A: Too many people treat “research” as visiting an amusement park. They are looking for “fun” without the intention of taking efforts. They show up when they want to; they may leave at any moment. They expect to get A easily. This research team does not need those people. This research team welcomes only the people that are serious about solving research problems. Many people want to join this team because these people know everyone in this team is serious about solving research problems.
Q: How many hours do I need to spend per week?
A: What do you want to accomplish? You need to spend at least six hours a week. If you cannot, you are wasting your time because you can accomplish nothing.
Q: If I am selected, I will stay for at least two semesters, right?
A: Not necessarily. The team may be reorganized. A particular topic may be eliminated if enough progress has been made. A member may be released (not “fired”) if the memember shows no progress.
Q: Your team demands a lot. What do members get?
A: The pride of solving research problems. Friendship with excellent researchers. Sense of accomplishments. Authorship (or co-authorship) of research papers. Strong recommendation letters. Occassionally, pizza.
Q: I do not want to take a research course because I already have too many credits.
A: If you have too many credits, you will not have time doing research. You will definitely vanish when your coursework becomes heavy. Do not come.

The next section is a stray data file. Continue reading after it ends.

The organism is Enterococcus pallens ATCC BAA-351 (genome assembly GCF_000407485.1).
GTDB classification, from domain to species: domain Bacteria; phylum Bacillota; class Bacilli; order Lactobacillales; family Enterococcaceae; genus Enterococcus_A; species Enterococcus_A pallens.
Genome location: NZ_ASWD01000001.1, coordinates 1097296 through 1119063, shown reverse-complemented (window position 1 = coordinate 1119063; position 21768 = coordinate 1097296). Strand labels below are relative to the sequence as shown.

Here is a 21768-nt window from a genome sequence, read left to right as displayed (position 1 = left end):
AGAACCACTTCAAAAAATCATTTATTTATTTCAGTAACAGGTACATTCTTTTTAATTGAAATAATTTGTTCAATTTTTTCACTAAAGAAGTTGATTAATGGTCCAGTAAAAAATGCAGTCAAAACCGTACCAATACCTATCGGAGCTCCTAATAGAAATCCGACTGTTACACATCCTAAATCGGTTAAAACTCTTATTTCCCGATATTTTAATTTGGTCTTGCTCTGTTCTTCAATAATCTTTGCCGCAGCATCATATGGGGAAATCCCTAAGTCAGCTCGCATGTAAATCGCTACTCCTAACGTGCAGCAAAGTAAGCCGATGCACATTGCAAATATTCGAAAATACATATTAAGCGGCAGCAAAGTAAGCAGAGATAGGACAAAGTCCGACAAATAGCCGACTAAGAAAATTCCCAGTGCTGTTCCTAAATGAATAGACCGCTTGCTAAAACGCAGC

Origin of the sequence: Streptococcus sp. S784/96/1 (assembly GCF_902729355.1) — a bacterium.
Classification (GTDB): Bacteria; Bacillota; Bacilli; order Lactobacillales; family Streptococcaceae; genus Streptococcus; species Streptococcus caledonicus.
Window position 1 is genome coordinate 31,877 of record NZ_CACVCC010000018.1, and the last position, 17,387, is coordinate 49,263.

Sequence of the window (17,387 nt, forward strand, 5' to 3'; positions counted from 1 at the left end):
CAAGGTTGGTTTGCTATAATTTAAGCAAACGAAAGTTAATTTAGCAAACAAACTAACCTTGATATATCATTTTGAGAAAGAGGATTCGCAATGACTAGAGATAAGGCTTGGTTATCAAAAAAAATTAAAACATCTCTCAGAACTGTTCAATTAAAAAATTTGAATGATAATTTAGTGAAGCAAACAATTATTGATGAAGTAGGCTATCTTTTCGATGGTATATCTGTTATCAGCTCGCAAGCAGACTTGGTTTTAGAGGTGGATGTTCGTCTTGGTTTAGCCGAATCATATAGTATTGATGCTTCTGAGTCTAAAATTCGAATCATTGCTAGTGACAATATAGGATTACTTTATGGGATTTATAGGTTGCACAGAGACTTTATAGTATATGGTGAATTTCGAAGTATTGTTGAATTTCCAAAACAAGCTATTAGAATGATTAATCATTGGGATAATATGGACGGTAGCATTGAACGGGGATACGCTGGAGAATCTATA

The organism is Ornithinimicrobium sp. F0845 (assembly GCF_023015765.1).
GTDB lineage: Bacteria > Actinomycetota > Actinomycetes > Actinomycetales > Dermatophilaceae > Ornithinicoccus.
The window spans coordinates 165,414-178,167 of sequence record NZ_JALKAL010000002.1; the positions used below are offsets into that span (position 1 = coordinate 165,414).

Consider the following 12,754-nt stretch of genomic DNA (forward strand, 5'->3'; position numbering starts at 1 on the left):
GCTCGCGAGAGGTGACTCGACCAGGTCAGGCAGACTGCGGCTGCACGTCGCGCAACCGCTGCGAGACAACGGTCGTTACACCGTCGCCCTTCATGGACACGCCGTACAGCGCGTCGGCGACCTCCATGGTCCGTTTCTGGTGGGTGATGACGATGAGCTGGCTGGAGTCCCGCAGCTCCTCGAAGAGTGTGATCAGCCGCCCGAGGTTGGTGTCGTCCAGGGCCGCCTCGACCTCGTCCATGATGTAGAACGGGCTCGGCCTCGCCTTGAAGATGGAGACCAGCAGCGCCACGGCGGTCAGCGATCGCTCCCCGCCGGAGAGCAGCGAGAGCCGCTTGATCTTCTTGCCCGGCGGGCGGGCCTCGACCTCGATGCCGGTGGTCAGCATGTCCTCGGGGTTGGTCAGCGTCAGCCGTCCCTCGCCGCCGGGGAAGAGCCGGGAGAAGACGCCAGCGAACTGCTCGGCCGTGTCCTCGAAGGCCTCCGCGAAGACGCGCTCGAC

Q: This is my last semester and I do not want to take too many credits.
A: If this is your last semester, you will not stay for two semester. Do not come.
Q: I guarantee that I will stay, even though I do not take a research course.
A: You will not stay. You know very clearly. You do not want to take a research course becase you want to flexibility to leave. Do not come. Many people “assured” that they would stay without taking credits, everyone left. In fact, these people simply vanished without saying “Good Bye”. This team does not need these people.
Q: If you are so restrictive, how many people actually apply for joining the team?
A: For Spring 2019, about 120 people wanted to join or stay in this team. This team’s size has been growing rapidly in recent semesters. Many people want to join this team because they want to spend time with those that are serious about solving research problems.
Q: Do you set a limit on the team’s size?
A: No. We welcome everyone that wants to solve research problems.